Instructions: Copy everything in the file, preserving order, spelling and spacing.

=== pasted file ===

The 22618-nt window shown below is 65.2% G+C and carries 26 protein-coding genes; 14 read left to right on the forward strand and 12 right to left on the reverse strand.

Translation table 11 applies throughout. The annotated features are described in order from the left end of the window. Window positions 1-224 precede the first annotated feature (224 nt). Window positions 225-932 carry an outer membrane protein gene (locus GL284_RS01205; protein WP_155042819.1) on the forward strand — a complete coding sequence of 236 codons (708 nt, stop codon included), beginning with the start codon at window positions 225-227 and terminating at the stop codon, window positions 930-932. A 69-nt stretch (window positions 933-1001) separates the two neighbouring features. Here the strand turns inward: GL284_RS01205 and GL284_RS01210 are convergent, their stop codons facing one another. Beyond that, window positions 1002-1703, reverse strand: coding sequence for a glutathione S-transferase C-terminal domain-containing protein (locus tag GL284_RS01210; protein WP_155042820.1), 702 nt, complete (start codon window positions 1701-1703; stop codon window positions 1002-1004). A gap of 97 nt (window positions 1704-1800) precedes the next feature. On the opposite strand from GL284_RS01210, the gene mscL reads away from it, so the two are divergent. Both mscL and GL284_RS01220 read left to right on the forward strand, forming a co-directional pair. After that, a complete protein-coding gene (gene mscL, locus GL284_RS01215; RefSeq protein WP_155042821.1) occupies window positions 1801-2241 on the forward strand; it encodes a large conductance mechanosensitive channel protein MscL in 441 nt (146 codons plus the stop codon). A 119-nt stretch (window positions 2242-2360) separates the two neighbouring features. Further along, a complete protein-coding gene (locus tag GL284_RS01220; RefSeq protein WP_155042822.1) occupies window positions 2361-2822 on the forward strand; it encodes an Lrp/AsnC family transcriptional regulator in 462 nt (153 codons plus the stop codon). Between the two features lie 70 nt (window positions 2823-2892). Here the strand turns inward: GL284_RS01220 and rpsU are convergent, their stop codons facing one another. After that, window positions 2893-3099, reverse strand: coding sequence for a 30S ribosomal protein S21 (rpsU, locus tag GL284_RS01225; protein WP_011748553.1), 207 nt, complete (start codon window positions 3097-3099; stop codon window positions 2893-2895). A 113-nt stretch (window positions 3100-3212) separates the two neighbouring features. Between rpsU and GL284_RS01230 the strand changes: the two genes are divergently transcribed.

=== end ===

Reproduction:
The 22618-nt window shown below is 65.2% G+C and carries 26 protein-coding genes; 14 read left to right on the forward strand and 12 right to left on the reverse strand.

Translation table 11 applies throughout. The annotated features are described in order from the left end of the window. Window positions 1-224 precede the first annotated feature (224 nt). Window positions 225-932 carry an outer membrane protein gene (locus GL284_RS01205; protein WP_155042819.1) on the forward strand — a complete coding sequence of 236 codons (708 nt, stop codon included), beginning with the start codon at window positions 225-227 and terminating at the stop codon, window positions 930-932. A 69-nt stretch (window positions 933-1001) separates the two neighbouring features. Here the strand turns inward: GL284_RS01205 and GL284_RS01210 are convergent, their stop codons facing one another. Beyond that, window positions 1002-1703, reverse strand: coding sequence for a glutathione S-transferase C-terminal domain-containing protein (locus tag GL284_RS01210; protein WP_155042820.1), 702 nt, complete (start codon window positions 1701-1703; stop codon window positions 1002-1004). A gap of 97 nt (window positions 1704-1800) precedes the next feature. On the opposite strand from GL284_RS01210, the gene mscL reads away from it, so the two are divergent. Both mscL and GL284_RS01220 read left to right on the forward strand, forming a co-directional pair. After that, a complete protein-coding gene (gene mscL, locus GL284_RS01215; RefSeq protein WP_155042821.1) occupies window positions 1801-2241 on the forward strand; it encodes a large conductance mechanosensitive channel protein MscL in 441 nt (146 codons plus the stop codon). A 119-nt stretch (window positions 2242-2360) separates the two neighbouring features. Further along, a complete protein-coding gene (locus tag GL284_RS01220; RefSeq protein WP_155042822.1) occupies window positions 2361-2822 on the forward strand; it encodes an Lrp/AsnC family transcriptional regulator in 462 nt (153 codons plus the stop codon). Between the two features lie 70 nt (window positions 2823-2892). Here the strand turns inward: GL284_RS01220 and rpsU are convergent, their stop codons facing one another. After that, window positions 2893-3099, reverse strand: coding sequence for a 30S ribosomal protein S21 (rpsU, locus tag GL284_RS01225; protein WP_011748553.1), 207 nt, complete (start codon window positions 3097-3099; stop codon window positions 2893-2895). A 113-nt stretch (window positions 3100-3212) separates the two neighbouring features. Between rpsU and GL284_RS01230 the strand changes: the two genes are divergently transcribed.